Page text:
Firenze, Italy

Wednesday, Our First Night in Florence

Driving to Florence

Next we drove from Greve in Chianti to Florence. Here are some views along the way.



Getting to our hotel

We stayed at the Hotel Costantini, Via Calzaiuoli 13 — 50122 Florence.
I chose this location because it was centrally located and was close to the duomo.

However, because of this I was a little leery about driving into Florence to get to the hotel. This wasn't helped by the fact that online maps won't give directions into this part of the city.


See the grayed-out area in the middle of this map of Florence? Google maps will not give directions into this area. I had problems with other online mapping sites also. So I was concerned about getting to the hotel by car.


I contacted the hotel by email before we left home, and they gave me some directions to get to the hotel, so this helped ease the concerns I had. The red line shows the approximate route we would have taken if we had followed their directions.


However, we followed the directions from the GPS and it took us on the approximate route shown by the red line on this map. There were some very narrow streets and some areas where I wasn't sure we should even be there! Especially once we got onto Via Calzaiuoli.

Sign in Firenze

One of the things that heightened my concerns about some of the streets we were driving on was signs like this one that we saw in several places.

Here are some photos taken as we drove into the city of Florence, making our way to the Via Calzaiuoli. These were taken through the windshield which explains the glare. This should give you some idea of the reason I was a bit nervous about driving in Florence.

Firenze Probably the Lungarno delle Zecca Vecchia, along the Arno River


There are a lot of shops on the Via Calzaiuoli, and it appears to be a pedestrian mall, so I was uneasy until I saw a police car on the street and he wasn't coming after me. I asked the police about the location of the hotel. There was no sign for the Hotel Constantini, but there were two buildings that had Hotel signs on them. The police man had no idea where the hotel was, so Karen got out of the car and walked around and found the hotel. It is located on the second floor of one of the buildings with the hotel signs.

I drove the car in front of the door to the building; we got our stuff and brought it up to the second floor; I gave the keys to the person at the hotel desk and he arranged for the car to be parked.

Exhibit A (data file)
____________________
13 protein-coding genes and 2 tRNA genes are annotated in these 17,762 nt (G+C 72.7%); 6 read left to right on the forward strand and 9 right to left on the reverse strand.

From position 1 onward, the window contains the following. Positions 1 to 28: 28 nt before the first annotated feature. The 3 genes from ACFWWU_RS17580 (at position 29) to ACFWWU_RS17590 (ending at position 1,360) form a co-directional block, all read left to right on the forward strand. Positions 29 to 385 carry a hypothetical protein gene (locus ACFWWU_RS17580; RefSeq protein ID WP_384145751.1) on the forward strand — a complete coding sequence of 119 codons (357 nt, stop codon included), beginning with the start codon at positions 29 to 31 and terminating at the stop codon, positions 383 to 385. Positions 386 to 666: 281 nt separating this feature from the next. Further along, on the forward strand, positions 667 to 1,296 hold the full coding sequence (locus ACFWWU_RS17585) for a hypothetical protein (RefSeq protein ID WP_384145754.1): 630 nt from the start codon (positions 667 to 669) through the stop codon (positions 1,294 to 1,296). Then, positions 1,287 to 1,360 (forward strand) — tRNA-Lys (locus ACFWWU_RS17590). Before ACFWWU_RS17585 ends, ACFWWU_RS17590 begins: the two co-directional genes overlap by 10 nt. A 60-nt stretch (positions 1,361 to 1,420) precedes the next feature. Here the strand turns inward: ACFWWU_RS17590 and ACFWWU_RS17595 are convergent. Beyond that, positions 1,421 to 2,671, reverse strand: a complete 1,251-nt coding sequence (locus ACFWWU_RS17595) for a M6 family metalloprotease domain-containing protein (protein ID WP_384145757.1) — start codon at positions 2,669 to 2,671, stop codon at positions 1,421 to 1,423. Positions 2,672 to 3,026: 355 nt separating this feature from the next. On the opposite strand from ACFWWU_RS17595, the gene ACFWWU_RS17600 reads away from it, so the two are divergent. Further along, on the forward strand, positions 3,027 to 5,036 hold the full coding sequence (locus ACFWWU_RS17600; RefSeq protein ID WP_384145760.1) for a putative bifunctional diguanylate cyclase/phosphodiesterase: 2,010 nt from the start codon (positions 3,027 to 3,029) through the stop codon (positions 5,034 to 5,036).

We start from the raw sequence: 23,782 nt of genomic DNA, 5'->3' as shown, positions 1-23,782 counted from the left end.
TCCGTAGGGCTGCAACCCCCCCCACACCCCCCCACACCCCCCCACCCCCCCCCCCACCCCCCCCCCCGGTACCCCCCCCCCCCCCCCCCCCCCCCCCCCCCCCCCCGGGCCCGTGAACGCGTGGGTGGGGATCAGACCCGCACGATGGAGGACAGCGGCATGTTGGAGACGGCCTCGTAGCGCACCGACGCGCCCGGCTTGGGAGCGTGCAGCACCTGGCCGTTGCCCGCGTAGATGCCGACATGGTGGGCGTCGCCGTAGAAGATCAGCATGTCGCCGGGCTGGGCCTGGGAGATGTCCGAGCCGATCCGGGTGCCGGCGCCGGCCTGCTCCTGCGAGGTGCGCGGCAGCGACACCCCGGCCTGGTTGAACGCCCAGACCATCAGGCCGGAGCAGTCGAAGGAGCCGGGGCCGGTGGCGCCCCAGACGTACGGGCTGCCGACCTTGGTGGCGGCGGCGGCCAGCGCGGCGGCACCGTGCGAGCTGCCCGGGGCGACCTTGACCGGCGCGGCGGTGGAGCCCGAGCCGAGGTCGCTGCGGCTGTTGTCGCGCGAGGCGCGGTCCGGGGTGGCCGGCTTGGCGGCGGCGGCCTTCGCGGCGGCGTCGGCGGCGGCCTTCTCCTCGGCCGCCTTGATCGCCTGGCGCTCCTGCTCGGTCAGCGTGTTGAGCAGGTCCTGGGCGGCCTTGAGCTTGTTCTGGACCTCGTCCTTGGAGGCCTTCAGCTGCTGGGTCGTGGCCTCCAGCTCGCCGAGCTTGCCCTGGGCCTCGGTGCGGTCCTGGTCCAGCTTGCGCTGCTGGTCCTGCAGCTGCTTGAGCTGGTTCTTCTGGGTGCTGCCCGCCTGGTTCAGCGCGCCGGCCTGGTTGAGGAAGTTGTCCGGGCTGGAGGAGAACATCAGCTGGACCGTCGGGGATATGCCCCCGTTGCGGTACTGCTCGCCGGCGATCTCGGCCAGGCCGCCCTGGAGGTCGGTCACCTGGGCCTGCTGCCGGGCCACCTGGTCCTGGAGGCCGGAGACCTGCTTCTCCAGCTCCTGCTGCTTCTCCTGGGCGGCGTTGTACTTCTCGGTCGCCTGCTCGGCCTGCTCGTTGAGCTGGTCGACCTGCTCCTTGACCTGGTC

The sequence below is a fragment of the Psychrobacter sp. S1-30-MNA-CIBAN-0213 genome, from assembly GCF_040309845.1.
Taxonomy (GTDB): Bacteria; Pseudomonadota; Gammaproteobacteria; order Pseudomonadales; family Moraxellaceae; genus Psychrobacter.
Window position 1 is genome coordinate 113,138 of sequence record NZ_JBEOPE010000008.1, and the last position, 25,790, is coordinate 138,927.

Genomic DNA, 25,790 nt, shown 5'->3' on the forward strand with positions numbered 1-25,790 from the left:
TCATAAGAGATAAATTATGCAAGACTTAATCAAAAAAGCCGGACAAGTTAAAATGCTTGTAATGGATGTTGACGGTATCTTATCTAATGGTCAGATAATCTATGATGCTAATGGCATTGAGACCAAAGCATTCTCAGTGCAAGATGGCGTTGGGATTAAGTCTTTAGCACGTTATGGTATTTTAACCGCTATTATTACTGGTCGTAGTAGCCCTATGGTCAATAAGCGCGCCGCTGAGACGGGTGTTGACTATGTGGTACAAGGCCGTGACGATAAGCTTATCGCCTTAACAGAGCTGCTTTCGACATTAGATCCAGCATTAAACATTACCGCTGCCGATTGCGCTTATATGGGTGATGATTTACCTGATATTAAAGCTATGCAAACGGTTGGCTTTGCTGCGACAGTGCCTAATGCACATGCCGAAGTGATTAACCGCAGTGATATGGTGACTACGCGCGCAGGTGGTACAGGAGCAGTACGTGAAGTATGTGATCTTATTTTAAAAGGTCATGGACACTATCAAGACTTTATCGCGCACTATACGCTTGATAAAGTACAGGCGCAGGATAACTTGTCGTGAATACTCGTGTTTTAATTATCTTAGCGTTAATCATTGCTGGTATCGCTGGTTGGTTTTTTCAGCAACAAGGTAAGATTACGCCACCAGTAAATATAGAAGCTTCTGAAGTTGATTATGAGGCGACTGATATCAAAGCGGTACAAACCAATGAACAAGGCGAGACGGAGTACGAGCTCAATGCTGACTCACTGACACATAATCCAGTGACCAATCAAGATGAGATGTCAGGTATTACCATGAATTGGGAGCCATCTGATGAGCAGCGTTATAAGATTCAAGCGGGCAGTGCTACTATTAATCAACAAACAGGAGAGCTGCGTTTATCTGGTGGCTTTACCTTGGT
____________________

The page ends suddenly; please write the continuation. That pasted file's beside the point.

Views from our hotel room

Duomo in Firenze

Once we got into the room and got settled, I looked out the window and was surprised at just how close to the duomo we were. This is the view from our window looking to the left.

Via Calzaiuoli in Firenze

I looked down and saw these guys laying out prints on the street for sale. After a few minutes, they grabbed up all of their prints and ran off to another location. We saw them in many places around the city, them or other groups like them. They seemed to take off whenever any policemen were getting close, so my assumption is that they were doing something illegal — selling without a license maybe.

Via Calzaiuoli in Firenze

Looking to the right you can see why I was uneasy about driving on this street. There are seldom any vehicles on the street, and seems to be a good candidate to be made pedestrian only.

Piazza della Republica in Firenze Just around the corner from the hotel is this street, the via degli Speziali, which leads to the Piazza della Republica

The Orsanmichele

Once we got settled, we took a walk, with no particular destination. Just down the street from the hotel, we came to Orsanmichele. This building was originally a grain store, with the grain storage on the second floor. It was converted into a church in the late 14th century, but some of the chutes for the grain can still be seen inside.
This church became a powerful symbol of the guilds in Florence, and they commissioned the statues that can be seen around the outside of the building.

Orsanmichele in Firenze This is the south side of Orsanmichele along Via Porta Rossa.

Orsanmichele in Firenze
Orsanmichele in Firenze
Orsanmichele in Firenze
Orsanmichele in Firenze

(South side) Left to right:
Saint Mark; Donatello, 1411-1413; Guild of Linen Drapers and Peddlers.
Saint Jacob; Nicolo di Piero Lamberti, 1422; Guild of Furriers.
Madonna della Rosa; Govanni di Piero Tedesco, 1399; Guild of Physicians and Apothecaries.
John the Evangelist; Baccio da Montelupo, 1515; Guild of Silk Weavers.

Orsanmichele in Firenze
Orsanmichele in Firenze
Orsanmichele in Firenze

(East side) Left to right:
Saint John the Baptist; Lorenzo Ghiberti, 1416; Guild of Merchants.
Christ and Doubting Thomas; Verrocchio, 1465-1465; Guild of Merchants Court.
Saint Luke; Giambologna, 1601; Guild of Magistrates and Notaries.

Orsanmichele in Firenze
Orsanmichele in Firenze
Orsanmichele in Firenze
Orsanmichele in Firenze

(North side) Left to right:
Saint Peter; Donatello, 1413; Guild of Butchers.
Saint Philip; Nanni di Banco, 1410-1412; Guild of Shoemakers.